Aug 20, 2012

The ACT Solution to the Subject Test Dilemma

Swarthmore College
Luckily, SAT Subject Tests are not part of the application rat race for most colleges and universities. It’s usually only highly "selective" schools that either require or very strongly suggest the submission of two or more Subject Test scores as part of the application.
But just so you know, there are a number of reasons why colleges might like to see Subject Tests. Sometimes they want particular Subject Tests from students interested in specific majors or programs of study.  Or they might be required of students hoping to enroll in accelerated or specific honors programs.  And homeschooled students are often requested to send Subject Tests to confirm what they’ve learned.
It’s definitely something to watch out for as you develop standardized test-taking strategies in high school, and you might want to schedule specific tests as they coincide with Advanced Placement or other advanced coursework.
Yet regardless of good intentions, it’s sometimes hard to squeeze in all the testing in time to meet deadlines, especially if you’re planning to apply Early Decision or Early Action.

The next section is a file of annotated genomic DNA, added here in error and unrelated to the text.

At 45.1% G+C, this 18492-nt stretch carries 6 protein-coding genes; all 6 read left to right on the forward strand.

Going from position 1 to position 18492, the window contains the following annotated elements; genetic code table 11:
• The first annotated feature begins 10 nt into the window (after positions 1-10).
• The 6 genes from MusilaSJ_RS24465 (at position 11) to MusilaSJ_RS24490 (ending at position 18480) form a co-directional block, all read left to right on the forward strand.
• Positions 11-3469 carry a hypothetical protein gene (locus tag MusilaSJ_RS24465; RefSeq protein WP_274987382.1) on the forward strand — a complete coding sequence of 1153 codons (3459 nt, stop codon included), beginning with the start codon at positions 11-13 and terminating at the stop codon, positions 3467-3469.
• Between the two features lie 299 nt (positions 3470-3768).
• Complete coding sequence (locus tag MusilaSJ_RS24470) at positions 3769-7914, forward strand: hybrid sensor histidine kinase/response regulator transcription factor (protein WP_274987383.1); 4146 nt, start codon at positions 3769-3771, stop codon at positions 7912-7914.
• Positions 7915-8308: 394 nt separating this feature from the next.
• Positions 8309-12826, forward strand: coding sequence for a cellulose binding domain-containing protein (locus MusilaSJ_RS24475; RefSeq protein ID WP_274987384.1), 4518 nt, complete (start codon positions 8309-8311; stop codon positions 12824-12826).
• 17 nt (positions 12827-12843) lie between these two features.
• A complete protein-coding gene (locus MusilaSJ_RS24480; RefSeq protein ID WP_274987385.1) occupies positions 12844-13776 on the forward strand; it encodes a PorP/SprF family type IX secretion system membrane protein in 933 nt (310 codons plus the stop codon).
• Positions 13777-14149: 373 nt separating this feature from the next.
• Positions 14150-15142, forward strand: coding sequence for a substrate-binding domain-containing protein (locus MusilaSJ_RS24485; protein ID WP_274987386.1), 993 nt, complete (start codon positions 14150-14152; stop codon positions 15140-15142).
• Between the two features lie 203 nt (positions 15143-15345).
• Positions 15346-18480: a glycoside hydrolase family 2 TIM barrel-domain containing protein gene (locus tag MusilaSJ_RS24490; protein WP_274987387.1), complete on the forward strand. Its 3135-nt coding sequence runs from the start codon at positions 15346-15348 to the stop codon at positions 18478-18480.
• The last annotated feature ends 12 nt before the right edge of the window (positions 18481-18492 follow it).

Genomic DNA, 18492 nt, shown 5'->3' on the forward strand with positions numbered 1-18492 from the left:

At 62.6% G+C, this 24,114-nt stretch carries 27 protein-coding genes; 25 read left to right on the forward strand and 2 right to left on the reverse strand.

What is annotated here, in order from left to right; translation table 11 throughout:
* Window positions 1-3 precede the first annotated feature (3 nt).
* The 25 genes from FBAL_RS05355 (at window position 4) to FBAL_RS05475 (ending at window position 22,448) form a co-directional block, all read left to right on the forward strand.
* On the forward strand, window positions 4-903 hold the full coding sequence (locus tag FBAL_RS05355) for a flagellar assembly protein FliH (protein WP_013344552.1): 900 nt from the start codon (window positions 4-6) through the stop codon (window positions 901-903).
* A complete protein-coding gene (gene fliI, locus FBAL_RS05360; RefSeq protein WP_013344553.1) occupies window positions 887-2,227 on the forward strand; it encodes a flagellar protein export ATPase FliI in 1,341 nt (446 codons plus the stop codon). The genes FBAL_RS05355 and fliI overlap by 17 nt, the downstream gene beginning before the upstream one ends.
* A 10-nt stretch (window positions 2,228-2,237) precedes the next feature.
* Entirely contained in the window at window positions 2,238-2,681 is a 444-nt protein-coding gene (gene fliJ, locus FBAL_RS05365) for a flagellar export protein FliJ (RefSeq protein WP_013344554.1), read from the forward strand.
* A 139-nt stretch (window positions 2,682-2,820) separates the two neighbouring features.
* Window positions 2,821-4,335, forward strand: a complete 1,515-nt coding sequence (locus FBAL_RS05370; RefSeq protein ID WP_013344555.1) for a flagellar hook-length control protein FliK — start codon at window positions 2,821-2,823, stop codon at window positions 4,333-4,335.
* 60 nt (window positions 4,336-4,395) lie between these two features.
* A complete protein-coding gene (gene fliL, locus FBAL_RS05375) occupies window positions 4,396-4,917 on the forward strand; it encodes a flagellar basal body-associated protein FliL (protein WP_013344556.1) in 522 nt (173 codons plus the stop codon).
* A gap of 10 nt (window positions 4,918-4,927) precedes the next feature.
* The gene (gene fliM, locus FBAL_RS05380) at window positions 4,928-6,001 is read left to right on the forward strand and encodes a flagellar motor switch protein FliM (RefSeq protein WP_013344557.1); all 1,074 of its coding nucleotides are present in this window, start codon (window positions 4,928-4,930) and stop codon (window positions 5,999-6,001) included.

If you’re feeling a little panicked about Subject Tests either because you never got around to taking them or because your scores weren’t quite as high as you had hoped they would be, I have some good news.  A number of colleges will allow you to substitute the ACT with Writing for SAT Subject Tests.
Not only does this represent an economical solution to the problem—you only need to pay for one test instead of several—but because the ACT is given in September, you have a chance to prepare over the summer and take a test that is guaranteed to yield results in time for early applications.  In other words, you avoid rushing scores from October (note that some colleges do not accept “rush” scores) or worrying about whether or not the College Board will transmit scores in time to meet deadlines.
So for those of you thinking about the ACT solution to the Subject Test dilemma, here is a list of schools accepting the ACT with Writing in lieu of both SAT and Subject Tests (special thanks to Cigus Vanni who provided the list):